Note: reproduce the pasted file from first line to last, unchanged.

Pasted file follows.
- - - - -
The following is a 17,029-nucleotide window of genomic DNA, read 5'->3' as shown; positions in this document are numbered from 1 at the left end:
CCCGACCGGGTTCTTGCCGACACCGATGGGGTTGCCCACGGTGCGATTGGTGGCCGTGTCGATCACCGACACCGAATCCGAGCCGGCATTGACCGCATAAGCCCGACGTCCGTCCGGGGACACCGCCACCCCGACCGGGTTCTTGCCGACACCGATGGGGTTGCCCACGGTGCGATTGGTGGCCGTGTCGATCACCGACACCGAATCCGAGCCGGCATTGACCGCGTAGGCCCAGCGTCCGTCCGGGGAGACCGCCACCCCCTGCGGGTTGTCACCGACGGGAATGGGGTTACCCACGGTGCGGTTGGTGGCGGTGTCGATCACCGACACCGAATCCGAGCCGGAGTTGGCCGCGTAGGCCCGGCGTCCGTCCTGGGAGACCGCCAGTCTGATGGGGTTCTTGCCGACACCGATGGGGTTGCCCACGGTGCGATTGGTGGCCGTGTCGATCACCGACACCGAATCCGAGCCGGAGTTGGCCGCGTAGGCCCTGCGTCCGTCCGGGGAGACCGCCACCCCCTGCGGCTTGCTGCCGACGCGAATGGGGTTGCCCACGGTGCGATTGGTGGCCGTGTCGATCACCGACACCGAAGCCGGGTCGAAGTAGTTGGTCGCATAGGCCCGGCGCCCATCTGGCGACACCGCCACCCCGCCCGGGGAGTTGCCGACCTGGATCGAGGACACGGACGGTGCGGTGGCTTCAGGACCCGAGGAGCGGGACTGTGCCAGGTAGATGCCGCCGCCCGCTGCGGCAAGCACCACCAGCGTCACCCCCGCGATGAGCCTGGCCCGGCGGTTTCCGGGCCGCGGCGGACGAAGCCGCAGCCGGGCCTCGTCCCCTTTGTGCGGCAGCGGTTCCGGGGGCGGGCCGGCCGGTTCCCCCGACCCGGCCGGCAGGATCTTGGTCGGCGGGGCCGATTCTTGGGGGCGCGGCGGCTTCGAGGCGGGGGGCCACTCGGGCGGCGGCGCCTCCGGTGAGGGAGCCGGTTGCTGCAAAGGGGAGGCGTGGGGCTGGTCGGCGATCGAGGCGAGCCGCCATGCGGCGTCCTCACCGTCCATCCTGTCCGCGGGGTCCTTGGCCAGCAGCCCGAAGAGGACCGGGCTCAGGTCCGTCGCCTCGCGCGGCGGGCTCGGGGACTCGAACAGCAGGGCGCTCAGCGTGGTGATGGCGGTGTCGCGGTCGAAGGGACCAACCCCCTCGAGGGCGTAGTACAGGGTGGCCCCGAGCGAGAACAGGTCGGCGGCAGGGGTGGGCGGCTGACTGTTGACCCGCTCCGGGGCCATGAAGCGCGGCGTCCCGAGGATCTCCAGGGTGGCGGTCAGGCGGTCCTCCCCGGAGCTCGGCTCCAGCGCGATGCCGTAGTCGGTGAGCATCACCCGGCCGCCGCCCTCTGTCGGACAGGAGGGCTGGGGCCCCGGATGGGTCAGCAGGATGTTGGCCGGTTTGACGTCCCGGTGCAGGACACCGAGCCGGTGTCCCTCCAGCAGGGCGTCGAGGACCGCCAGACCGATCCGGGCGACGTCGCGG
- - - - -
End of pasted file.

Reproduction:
The following is a 17,029-nucleotide window of genomic DNA, read 5'->3' as shown; positions in this document are numbered from 1 at the left end:
CCCGACCGGGTTCTTGCCGACACCGATGGGGTTGCCCACGGTGCGATTGGTGGCCGTGTCGATCACCGACACCGAATCCGAGCCGGCATTGACCGCATAAGCCCGACGTCCGTCCGGGGACACCGCCACCCCGACCGGGTTCTTGCCGACACCGATGGGGTTGCCCACGGTGCGATTGGTGGCCGTGTCGATCACCGACACCGAATCCGAGCCGGCATTGACCGCGTAGGCCCAGCGTCCGTCCGGGGAGACCGCCACCCCCTGCGGGTTGTCACCGACGGGAATGGGGTTACCCACGGTGCGGTTGGTGGCGGTGTCGATCACCGACACCGAATCCGAGCCGGAGTTGGCCGCGTAGGCCCGGCGTCCGTCCTGGGAGACCGCCAGTCTGATGGGGTTCTTGCCGACACCGATGGGGTTGCCCACGGTGCGATTGGTGGCCGTGTCGATCACCGACACCGAATCCGAGCCGGAGTTGGCCGCGTAGGCCCTGCGTCCGTCCGGGGAGACCGCCACCCCCTGCGGCTTGCTGCCGACGCGAATGGGGTTGCCCACGGTGCGATTGGTGGCCGTGTCGATCACCGACACCGAAGCCGGGTCGAAGTAGTTGGTCGCATAGGCCCGGCGCCCATCTGGCGACACCGCCACCCCGCCCGGGGAGTTGCCGACCTGGATCGAGGACACGGACGGTGCGGTGGCTTCAGGACCCGAGGAGCGGGACTGTGCCAGGTAGATGCCGCCGCCCGCTGCGGCAAGCACCACCAGCGTCACCCCCGCGATGAGCCTGGCCCGGCGGTTTCCGGGCCGCGGCGGACGAAGCCGCAGCCGGGCCTCGTCCCCTTTGTGCGGCAGCGGTTCCGGGGGCGGGCCGGCCGGTTCCCCCGACCCGGCCGGCAGGATCTTGGTCGGCGGGGCCGATTCTTGGGGGCGCGGCGGCTTCGAGGCGGGGGGCCACTCGGGCGGCGGCGCCTCCGGTGAGGGAGCCGGTTGCTGCAAAGGGGAGGCGTGGGGCTGGTCGGCGATCGAGGCGAGCCGCCATGCGGCGTCCTCACCGTCCATCCTGTCCGCGGGGTCCTTGGCCAGCAGCCCGAAGAGGACCGGGCTCAGGTCCGTCGCCTCGCGCGGCGGGCTCGGGGACTCGAACAGCAGGGCGCTCAGCGTGGTGATGGCGGTGTCGCGGTCGAAGGGACCAACCCCCTCGAGGGCGTAGTACAGGGTGGCCCCGAGCGAGAACAGGTCGGCGGCAGGGGTGGGCGGCTGACTGTTGACCCGCTCCGGGGCCATGAAGCGCGGCGTCCCGAGGATCTCCAGGGTGGCGGTCAGGCGGTCCTCCCCGGAGCTCGGCTCCAGCGCGATGCCGTAGTCGGTGAGCATCACCCGGCCGCCGCCCTCTGTCGGACAGGAGGGCTGGGGCCCCGGATGGGTCAGCAGGATGTTGGCCGGTTTGACGTCCCGGTGCAGGACACCGAGCCGGTGTCCCTCCAGCAGGGCGTCGAGGACCGCCAGACCGATCCGGGCGACGTCGCGG